If you don’t ask to get paid, it’s the same as saying that your work has no value.
Ulla Sommerfelt

Myth no. 3: Great innovations come from a single genius

Many leaders jump on a plane and go to Silicon Valley to get inspiration for innovation culture. There, they visit companies like Google and Facebook, and after seeing their ping pong tables, open offices, and free lunches, they jump back on the plane to do the same in their own companies. All while thinking, they now have established an innovative environment. While the physical environment can make a difference, that’s not what innovation is about. More critical than ping pong tables, or even hiring the best geniuses, is the composition of the teams. The myth of the lone genius is highly exaggerated. Even the best and most creative innovators need a team and a rig for co-creation behind them.

Innovation is dependent on different perspectives and views. Also, there’s an element of unfamiliarity versus familiarity that plays a part. On a scale from complete familiarity (1) to complete unfamiliarity (5) between the team members, the ideal number is 2,6.

What is most interesting is that there is quite an exact formula for creating an innovative team. Diversity plays a significant role here – great minds don’t think alike. Innovation is dependent on different perspectives and views. Also, there’s an element of unfamiliarity versus familiarity that plays a part. On a scale from complete familiarity (1) to complete unfamiliarity (5) between the team members, the ideal number is 2,6. In other words, the team should know each other well enough to be comfortable sharing ideas and collaborating, but not know each other so well that there’s no friction or novelty within the team.

Great minds don’t think alike. Innovation is dependent on different perspectives and views.
Ulla Sommerfelt

Myth no. 4: Design is expensive

The last and very persistent myth is that about the price of design. The myth that design is expensive can only live as long as myth number two – creative people will work for passion alone. Paying for something that can be received for free is, of course, expensive. That's another reason people in creative industries need to stop working without proper and fair compensation. Moreover, there’s clear and consistent evidence that design is a valuable and essential component in successful businesses. 9 out of 10 startups fail. And they fail because there’s no desire on the market for what they offer.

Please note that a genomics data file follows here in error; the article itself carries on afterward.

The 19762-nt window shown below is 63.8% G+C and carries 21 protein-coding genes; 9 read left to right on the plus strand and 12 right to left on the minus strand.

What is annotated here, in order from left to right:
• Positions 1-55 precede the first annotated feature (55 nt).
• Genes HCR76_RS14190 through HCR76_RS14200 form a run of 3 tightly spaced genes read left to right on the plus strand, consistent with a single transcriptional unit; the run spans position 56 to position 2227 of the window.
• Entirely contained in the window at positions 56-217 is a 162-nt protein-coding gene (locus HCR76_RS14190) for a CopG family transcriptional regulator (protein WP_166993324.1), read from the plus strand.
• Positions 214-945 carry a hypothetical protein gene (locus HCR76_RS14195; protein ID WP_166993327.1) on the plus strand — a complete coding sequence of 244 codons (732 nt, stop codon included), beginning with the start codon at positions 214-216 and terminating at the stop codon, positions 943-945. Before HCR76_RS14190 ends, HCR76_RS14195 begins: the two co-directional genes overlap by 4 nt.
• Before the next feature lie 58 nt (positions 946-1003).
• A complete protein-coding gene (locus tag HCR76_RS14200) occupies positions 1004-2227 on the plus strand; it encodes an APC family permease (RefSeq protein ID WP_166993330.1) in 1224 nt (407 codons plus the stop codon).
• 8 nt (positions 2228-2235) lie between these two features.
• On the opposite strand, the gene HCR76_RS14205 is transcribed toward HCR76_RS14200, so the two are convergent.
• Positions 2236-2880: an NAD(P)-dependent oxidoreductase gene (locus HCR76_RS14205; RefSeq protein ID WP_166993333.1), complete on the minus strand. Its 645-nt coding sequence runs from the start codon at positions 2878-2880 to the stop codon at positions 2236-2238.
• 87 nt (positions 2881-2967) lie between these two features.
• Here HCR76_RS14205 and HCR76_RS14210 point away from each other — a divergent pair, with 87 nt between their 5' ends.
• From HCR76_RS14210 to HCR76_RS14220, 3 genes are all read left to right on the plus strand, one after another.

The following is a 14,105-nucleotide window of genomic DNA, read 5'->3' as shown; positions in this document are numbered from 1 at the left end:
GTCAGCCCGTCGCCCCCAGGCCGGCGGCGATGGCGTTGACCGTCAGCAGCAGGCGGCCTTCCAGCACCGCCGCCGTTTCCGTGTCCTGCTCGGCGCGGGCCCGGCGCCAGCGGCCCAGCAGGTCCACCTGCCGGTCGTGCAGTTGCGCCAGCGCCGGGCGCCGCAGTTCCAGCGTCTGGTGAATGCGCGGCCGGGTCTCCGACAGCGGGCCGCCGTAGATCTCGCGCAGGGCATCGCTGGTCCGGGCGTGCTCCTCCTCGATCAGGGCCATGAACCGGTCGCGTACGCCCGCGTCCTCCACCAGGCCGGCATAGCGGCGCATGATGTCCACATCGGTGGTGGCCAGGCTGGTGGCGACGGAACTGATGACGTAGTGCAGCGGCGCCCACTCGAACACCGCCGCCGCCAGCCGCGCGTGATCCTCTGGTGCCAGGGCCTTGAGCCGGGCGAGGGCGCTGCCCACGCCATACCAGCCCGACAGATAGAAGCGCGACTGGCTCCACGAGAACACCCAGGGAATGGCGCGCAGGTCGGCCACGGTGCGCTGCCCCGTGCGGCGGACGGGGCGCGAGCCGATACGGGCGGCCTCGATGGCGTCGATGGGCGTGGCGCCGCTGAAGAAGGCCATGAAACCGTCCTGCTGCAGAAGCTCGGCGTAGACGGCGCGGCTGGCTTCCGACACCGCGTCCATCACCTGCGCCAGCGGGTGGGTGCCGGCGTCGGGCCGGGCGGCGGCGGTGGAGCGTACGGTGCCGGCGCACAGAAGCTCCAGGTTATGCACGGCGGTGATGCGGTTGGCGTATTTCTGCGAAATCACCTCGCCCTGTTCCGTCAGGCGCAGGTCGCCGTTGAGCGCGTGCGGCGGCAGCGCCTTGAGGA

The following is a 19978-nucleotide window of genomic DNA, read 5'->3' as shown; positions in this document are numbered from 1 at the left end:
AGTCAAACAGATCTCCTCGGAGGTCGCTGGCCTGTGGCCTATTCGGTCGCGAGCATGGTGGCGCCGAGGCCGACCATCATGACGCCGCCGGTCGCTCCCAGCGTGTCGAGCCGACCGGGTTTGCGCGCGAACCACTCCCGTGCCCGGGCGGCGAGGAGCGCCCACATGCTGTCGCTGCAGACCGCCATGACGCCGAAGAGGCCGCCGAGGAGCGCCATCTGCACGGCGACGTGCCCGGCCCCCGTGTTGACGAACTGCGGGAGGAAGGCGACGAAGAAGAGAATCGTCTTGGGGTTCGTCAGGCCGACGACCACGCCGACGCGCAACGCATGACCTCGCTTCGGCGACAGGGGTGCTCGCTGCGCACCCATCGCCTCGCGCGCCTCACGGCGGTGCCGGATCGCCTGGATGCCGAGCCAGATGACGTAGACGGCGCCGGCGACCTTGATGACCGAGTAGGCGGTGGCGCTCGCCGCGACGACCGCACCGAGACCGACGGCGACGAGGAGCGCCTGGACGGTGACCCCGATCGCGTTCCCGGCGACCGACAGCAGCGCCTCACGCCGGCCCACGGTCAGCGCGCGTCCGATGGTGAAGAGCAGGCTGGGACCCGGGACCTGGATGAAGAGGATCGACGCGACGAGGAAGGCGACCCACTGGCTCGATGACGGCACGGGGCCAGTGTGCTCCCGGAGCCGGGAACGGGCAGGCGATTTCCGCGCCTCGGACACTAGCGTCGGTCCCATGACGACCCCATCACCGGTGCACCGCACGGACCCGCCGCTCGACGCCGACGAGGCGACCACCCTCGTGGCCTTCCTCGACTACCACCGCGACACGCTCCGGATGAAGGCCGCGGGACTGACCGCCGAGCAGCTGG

This could be avoided by involving design and designers earlier on in the development of the service or the product. Design reduces the risk that innovation involves and increases the success rate of a new product or service because it has the ability to make them desirable. Design increases sales, customer engagement, customer retention, and brand awareness. So, if you think design is expensive, try launching a product without it.

Design and other creative industries have come a long way and established themselves as important and valuable players in the business world. But we still have a long way to go. We still need to demystify the design profession, the design process, and its role in innovation. We need to kill these four – and perhaps more – myths. And I believe the best way of doing that is to continue to work closer and closer with the business

Sounds interesting?

You should talk to CEO and Country Manager Denmark

Ulla Sommerfelt

Ulla Sommerfelt
+47 922 97 440
Email

Related domains of expertise

Related case studies

Related stories

We use cookies to ensure you get the best experience on our website. If you continue to click on this page, you accept the use of cookies. Read more about our cookie policy and our privacy policy.

Got it!